“It’s been really fun, people like it and I love it. It’s so weird… in the front (of the bar) there are these bearded boys drinking beer and playing pool, and at the back there are all of these people dancing together.” J-Bo suggests that some people may feel a more comfortable being led and learning moves. In describing FloF Jazzercise routines J-Bo says, “There’s a feeling (that) it’s the whole group, it’s everyone coming together and I can’t believe how people jump in! Straight guys! Doing Jazzercise! People love it.”
I went to Cole’s Bar last Thursday night, not just for the music, but also to find these unknown others who apparently loved similar themes as myself. The community that forms on a FLoF dance floor is made up of people who have come together around the pretense of having fun and being silly. They may share similar senses of humor, levels of extroversion, geographical areas, drinking habits or propensities for the running man(ref), but the driver of this subculture is fun*. Within this lightened atmosphere of cheesy music and moves, there is ample opportunity to strike up conversation and make connections with others than can stretch beyond your deep lunge.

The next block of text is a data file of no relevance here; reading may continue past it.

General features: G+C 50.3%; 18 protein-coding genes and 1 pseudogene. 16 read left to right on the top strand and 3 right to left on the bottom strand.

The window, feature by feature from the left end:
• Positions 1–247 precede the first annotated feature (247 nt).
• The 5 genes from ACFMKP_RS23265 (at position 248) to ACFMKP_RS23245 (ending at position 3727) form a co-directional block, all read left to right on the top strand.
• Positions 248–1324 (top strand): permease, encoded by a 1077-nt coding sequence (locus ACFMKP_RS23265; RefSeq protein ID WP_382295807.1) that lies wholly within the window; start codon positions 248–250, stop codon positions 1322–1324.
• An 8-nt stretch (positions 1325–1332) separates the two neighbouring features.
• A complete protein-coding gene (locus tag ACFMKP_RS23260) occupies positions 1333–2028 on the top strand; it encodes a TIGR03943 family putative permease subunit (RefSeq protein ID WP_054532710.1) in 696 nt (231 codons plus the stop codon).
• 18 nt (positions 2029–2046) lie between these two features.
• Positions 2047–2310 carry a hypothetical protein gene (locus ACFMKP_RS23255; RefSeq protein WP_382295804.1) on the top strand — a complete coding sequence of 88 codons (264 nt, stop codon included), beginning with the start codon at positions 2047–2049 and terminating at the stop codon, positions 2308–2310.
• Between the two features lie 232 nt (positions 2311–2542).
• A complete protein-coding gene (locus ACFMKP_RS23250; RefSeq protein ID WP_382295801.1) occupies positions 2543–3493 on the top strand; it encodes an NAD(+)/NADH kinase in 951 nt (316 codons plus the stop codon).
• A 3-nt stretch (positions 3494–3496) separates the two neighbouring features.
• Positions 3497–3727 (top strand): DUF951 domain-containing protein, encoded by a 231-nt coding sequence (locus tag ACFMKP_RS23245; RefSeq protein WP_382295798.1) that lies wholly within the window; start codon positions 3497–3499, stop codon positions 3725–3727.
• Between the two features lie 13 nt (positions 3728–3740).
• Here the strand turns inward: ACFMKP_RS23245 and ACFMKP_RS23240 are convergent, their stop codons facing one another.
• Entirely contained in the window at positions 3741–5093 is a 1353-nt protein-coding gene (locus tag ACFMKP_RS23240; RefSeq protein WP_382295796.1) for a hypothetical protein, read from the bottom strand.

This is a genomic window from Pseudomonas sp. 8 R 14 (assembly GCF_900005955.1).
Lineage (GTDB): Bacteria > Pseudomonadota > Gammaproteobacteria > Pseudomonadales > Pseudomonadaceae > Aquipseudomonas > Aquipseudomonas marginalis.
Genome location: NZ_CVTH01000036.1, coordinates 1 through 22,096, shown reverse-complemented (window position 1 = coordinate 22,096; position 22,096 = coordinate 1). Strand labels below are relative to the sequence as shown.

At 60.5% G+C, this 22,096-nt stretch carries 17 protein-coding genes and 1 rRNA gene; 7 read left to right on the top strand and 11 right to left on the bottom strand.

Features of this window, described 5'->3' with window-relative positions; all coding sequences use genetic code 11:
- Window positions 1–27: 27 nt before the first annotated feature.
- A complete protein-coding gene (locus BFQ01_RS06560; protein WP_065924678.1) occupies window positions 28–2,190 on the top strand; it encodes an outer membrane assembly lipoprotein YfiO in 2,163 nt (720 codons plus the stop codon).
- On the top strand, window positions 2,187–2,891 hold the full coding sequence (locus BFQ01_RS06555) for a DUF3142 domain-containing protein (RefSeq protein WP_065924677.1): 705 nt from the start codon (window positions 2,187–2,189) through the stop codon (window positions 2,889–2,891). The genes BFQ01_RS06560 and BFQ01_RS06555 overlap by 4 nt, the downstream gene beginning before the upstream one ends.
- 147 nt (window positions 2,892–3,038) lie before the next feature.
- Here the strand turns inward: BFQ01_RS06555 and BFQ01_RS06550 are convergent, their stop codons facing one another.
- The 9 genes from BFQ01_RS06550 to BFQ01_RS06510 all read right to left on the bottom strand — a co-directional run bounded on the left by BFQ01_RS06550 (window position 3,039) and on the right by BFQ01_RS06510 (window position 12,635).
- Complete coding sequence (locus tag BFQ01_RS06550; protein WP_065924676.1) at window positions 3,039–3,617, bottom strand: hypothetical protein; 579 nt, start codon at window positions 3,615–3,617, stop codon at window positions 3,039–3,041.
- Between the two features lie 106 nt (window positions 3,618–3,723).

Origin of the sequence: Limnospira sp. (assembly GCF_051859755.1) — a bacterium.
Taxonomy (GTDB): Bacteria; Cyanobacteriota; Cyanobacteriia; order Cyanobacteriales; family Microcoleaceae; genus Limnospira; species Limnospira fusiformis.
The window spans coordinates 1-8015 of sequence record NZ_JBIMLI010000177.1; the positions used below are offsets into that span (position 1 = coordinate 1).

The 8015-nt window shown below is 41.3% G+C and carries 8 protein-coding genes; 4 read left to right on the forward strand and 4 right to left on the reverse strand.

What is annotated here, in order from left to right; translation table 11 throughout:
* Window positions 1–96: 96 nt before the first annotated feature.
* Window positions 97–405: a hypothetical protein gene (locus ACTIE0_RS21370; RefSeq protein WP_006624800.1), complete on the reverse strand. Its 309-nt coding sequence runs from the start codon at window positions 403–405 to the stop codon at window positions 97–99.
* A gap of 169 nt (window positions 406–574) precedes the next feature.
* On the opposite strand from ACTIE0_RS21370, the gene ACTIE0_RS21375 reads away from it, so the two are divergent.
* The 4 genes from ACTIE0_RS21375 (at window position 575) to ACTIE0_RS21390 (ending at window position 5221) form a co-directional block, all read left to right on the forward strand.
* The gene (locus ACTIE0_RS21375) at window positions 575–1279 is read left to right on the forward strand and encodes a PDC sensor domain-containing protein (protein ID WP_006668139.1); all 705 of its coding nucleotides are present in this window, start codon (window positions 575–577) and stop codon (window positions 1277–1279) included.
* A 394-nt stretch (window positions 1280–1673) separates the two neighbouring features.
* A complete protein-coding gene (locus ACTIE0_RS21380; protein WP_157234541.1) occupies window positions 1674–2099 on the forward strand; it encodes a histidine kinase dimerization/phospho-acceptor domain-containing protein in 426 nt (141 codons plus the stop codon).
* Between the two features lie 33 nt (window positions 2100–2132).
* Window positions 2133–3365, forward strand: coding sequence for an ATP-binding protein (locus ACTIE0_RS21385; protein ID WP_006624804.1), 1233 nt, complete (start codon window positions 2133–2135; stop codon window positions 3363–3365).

“It’s kind of a weird mix of people… people who maybe would normally never be together…are dancing together… to Ludacris! It’s really funny and great… I like that our parties are fun and bringing people together,” says Jyldo.
“It’s fun for people to have that moment of camaraderie like ‘We’re all doing this together’ but then be able to break away… and do (y)our own thing. It’s nice that people are responding positively (to the intermittent Jazzercise routines), but I also don’t want them to feel obligated,” says Jyldo.